The number one cause of failure for a Bobcat final drive is lack of maintenance. In this Shop Talk Blog post, we’ll review the most important things you need to do to maintain the final drive on your Bobcat CTL, SSL, or mini-excavator.
Here are a few other Shop Talk Blog posts you might find helpful:
Bobcat got its start when a turkey farmer needed a compact machine that could manipulate well in extremely tight spaces. The skid steer was born and the brand was first Keller, then Monroe, and finally in the 1960s it received the name we all know so well: Bobcat, “One tough animal.” Today, Bobcat remains one of the leading manufacturers of skid steers and compact track loaders.
Case Drain Filters
One of the most common causes of failure for Bobcat final drive motors can be traced back to the case drain filter. The case drain is a low-pressure line that returns hydraulic fluid resulting from internal leakage back to the hydraulic reservoir. On most Bobcat SSLs, this line will have an inline filter that needs to be replaced when the other hydraulic filters are replaced. Failure to do so will lead to a clogged case drain line that can lead to irreparable damage to a final drive motor. If your filter looks like the one below, you are long overdue for a change.
Bobcat Final Drive Gear Hub Maintenance
There are two major maintenance tasks (besides replacing the case drain filter) that you need to perform on your Bobcat final drive: checking and changing the gear oil.
Bobcat Final Drive Gear Oil Level Check
Before starting, make sure you’ve cleaned out all the debris from around the plugs so none of it falls into the gear hub. As far as tools go, you need the right size socket to unscrew the drain plugs and possibly a hammer to loosen them. You’ll also need the right kind of gear oil for your machine in case the levels need to be topped off.
Here’s how to check the gear oil levels:
- On your Bobcat final drive, you should two or possibly 3 plugs on the faceplate. Rotate your drive so that one plug is at the 12 o’clock position (straight up) and the other is either at the 3 o’clock position or the 9 o’clock position.
- Remove both plugs for venting purposes.
- If the drive has enough gear oil, the oil will be level with the 3 o’clock (or 9 o’clock) opening and just a little gear oil should drain out.
- If the gear oil level is low, then you need to add additional oil through the 12 o’clock opening until it begins to run out at the 3 o’clock (or 9 o’clock) opening.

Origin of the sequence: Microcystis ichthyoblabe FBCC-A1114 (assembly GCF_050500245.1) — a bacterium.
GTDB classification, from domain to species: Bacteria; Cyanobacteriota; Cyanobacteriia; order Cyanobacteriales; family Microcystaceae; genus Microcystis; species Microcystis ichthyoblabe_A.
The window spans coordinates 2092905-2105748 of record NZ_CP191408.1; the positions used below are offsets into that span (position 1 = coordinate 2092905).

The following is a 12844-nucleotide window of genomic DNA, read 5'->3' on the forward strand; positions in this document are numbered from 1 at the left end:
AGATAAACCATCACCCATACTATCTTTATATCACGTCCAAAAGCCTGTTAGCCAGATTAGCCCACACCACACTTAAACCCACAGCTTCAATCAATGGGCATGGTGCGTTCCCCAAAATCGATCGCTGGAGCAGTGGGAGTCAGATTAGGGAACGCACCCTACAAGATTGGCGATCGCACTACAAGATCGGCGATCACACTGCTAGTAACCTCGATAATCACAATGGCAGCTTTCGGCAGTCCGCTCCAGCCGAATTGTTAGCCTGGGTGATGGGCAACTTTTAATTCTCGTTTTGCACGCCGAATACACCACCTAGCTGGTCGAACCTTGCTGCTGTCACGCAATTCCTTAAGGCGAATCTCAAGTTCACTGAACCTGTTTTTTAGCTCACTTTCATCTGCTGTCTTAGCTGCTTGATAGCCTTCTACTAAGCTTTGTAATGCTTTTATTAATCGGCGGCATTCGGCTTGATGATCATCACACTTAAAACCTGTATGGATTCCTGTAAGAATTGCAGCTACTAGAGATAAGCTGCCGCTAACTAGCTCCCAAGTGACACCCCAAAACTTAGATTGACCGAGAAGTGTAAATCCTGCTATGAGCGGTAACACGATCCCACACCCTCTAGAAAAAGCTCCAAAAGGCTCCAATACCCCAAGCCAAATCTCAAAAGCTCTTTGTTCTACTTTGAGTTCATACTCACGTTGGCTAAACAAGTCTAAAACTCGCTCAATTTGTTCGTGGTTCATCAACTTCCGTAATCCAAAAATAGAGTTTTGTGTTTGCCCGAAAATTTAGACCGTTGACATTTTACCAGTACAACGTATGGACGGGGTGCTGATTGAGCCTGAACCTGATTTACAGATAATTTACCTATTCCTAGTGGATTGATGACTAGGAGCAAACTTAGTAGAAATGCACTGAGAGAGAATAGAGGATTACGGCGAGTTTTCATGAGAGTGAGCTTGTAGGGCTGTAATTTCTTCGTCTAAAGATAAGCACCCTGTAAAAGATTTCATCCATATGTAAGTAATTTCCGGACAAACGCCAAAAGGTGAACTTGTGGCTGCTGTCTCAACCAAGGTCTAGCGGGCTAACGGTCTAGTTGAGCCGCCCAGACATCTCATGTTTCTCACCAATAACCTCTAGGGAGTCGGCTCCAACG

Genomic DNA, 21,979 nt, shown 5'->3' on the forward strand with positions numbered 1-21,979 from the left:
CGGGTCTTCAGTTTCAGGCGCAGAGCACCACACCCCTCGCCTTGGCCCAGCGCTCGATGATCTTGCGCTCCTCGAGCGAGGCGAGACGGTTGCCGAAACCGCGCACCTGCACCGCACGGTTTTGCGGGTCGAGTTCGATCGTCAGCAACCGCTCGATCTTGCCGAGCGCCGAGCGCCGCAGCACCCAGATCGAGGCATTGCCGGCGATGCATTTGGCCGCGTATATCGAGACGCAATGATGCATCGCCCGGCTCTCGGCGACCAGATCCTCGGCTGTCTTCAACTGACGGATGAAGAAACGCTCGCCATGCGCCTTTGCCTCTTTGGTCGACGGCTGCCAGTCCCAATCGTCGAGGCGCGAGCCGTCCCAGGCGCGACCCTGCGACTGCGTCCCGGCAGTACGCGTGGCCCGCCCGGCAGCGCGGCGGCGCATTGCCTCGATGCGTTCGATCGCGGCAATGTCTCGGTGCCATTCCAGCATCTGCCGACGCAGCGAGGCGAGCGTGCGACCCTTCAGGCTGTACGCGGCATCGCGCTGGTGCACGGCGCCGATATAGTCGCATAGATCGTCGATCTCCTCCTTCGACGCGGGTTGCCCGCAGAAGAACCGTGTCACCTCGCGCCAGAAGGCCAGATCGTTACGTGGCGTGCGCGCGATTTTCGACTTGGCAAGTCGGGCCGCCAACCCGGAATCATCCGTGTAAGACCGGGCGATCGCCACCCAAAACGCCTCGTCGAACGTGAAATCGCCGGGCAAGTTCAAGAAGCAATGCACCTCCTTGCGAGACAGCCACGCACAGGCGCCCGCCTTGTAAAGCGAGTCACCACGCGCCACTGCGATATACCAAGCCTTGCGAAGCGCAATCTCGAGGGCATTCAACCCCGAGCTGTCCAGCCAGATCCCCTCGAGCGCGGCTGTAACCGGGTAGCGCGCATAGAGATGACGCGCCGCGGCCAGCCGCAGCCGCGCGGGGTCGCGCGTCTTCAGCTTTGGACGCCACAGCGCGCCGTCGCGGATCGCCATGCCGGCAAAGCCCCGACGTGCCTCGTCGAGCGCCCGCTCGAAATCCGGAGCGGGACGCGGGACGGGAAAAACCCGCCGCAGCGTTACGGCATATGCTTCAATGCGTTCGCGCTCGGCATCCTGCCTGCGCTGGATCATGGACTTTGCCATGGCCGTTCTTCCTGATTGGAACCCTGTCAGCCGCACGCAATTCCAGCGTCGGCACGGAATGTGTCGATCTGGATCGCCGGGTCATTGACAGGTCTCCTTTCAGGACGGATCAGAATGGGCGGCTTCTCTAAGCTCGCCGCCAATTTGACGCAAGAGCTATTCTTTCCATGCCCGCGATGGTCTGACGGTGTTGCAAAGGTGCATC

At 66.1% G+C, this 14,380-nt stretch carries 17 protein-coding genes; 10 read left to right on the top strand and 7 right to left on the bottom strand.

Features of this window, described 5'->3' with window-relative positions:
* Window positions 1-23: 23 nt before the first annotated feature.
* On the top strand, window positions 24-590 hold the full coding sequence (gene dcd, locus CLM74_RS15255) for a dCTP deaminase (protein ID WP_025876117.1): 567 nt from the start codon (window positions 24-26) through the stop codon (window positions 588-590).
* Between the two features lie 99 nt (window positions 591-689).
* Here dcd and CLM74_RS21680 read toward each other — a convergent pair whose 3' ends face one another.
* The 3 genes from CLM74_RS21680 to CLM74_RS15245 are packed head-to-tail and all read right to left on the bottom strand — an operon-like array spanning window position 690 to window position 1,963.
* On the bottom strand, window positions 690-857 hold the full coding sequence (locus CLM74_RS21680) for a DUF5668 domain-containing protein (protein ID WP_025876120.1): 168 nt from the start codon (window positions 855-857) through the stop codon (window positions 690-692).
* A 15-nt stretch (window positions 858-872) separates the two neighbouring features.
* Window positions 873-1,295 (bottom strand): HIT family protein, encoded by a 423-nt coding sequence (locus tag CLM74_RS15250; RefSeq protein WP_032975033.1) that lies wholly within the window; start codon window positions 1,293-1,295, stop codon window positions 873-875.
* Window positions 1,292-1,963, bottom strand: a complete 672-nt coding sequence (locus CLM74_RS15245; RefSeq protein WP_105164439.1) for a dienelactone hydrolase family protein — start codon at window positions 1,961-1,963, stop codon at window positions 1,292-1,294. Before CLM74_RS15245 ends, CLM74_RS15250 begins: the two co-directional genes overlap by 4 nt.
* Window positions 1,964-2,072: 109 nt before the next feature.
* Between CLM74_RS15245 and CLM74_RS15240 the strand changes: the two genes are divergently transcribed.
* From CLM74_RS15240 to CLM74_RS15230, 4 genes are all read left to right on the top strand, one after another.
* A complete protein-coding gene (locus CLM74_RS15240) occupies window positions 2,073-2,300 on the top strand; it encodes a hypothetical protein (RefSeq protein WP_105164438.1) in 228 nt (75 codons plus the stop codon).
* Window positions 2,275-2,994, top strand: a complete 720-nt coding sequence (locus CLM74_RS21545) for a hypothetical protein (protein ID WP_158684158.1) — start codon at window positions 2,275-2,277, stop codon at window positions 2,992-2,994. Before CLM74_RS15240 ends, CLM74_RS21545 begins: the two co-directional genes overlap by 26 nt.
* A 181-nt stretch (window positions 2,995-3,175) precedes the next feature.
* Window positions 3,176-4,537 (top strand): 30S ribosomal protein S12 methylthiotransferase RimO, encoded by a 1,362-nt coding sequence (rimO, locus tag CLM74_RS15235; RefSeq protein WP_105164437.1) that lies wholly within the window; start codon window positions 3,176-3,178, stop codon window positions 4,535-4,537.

- Once you have finished topping off the gear oil, replace both of the plugs.
If you notice the levels are consistently low, even after topping the gear oil off, that points to a leaking seal that needs to be replaced sooner rather than later.
You should check the gear oil levels about every 100 working hours
Bobcat Final Drive Gear Oil Change
Again, clean out all the debris from around the plugs. In addition to the tools you need to check the gear oil levels, you’ll also need something to catch the old gear oil in so it can be disposed of appropriately. Make sure you have the right kind of oil!
We recommend making sure the gear oil is warm -- warm oil is easier to drain than cold.
- Position your final drive so the plugs are in the 3 o’clock (or 9 o’clock) and the 6 o’clock position (straight down).
- Remove the bottom plug first, then slowly remove the top plug. The 3 o’clock (or 9 o’clock) opening is for venting while the 6 o’clock opening is for letting the oil drain out.
- As the oil drains, take notice of whether there are metallic slivers present in the oil or stuck to the plugs -- glittery or sparkly looking oil means you need your final drive serviced ASAP.
- When you are ready to add the fresh oil, reposition the final drive so that the openings are in the 12 o’clock (straight up) and 3 o’clock (or 9 o’clock) position.
- Pour the fresh gear oil in the 12 o’clock opening until it begins to run out the other opening.
- Once you’ve finished adding the oil, replace the plugs.
Gear oil should be changed at least once a year.
Here at Texas Final Drive, we’ve noticed that the vast majority of Bobcat final drives fail long before they should for one of three reasons: the case drain filter clogged, the gear oil levels dropped too low, or the gear oil wasn’t changed often enough. Just taking care of these three maintenance tasks will help your final drive motor last as it should.